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Mills Professor’s Efforts to Save Critically Endangered Marin County Wildflower Featured on KGO 7 News

Oakland, CA—January 30, 2017

Mills College Biology Professor Sarah Swope and her students are working to help save a critically endangered Marin County wildflower that exists nowhere else on Earth.

“Literally no one else in the world is doing research on this species,” noted Swope. “We are genuinely worried about the long term prospect of this species.”

Recently, the Marin County Board of Supervisors awarded Mills College $40,000 in research  funding, with Mills Biology Professor Dr. Sarah Swope as the principal investigator, to study a newly introduced population of the Tiburon jewelflower at the Ring Mountain Open Space Preserve in Tiburon, California for three years.

Swope and her students previously re-introduced a patch of the flower using seeds collected and stored in a seed bank and from seeds taken from currently living plants. Now, the new round of research funding awarded to Mills will help Swope and her students determine how the new group of flowers fares in the wild and if the reintroduction helps reduce the risk of the species from becoming extinct.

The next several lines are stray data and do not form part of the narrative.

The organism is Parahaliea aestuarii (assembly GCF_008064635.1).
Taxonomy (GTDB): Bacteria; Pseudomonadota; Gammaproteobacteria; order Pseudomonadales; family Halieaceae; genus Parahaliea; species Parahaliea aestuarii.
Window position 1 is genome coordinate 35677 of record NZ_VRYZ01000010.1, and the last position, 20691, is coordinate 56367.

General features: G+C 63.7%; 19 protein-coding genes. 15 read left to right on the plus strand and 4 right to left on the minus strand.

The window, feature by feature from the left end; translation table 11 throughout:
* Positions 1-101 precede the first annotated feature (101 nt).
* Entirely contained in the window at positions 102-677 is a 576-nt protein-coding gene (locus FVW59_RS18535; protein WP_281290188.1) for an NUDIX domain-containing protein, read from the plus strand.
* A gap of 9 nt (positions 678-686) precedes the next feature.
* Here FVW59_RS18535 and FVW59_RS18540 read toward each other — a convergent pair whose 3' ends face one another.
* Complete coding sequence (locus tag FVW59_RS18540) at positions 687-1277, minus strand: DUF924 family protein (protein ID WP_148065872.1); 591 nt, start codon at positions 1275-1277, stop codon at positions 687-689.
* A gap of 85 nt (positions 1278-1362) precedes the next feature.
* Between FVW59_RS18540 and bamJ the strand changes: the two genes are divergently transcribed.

The research is not only important to the survival of a critically endangered species, but it is an extremely rare opportunity for undergraduate students to be involved in such high-level research with important implications.

According to Swope, the research will help Mills biology students explore some of the most basic questions to try and understand how plant populations persist in a highly variable world that is increasingly drought prone. These are some of the basic scientific questions which advance understanding of how the natural world works.

Students working on this project are gaining skills that will make them highly employable and effective in conservation research, Swope explained. In addition, the students will be co-authors in a peer-reviewed scientific paper.

 “I am completely smitten with this species,” Swope said. “It’s very interesting and engaging intellectually and somewhat challenging. It’s lots of fun and I absolutely love working with my team of students. It’s very gratifying to know that my work can be turned into a more effective conservation effort for this species.”

Learn more about Professor Swope’s work to save the endangered Jewelflower here:

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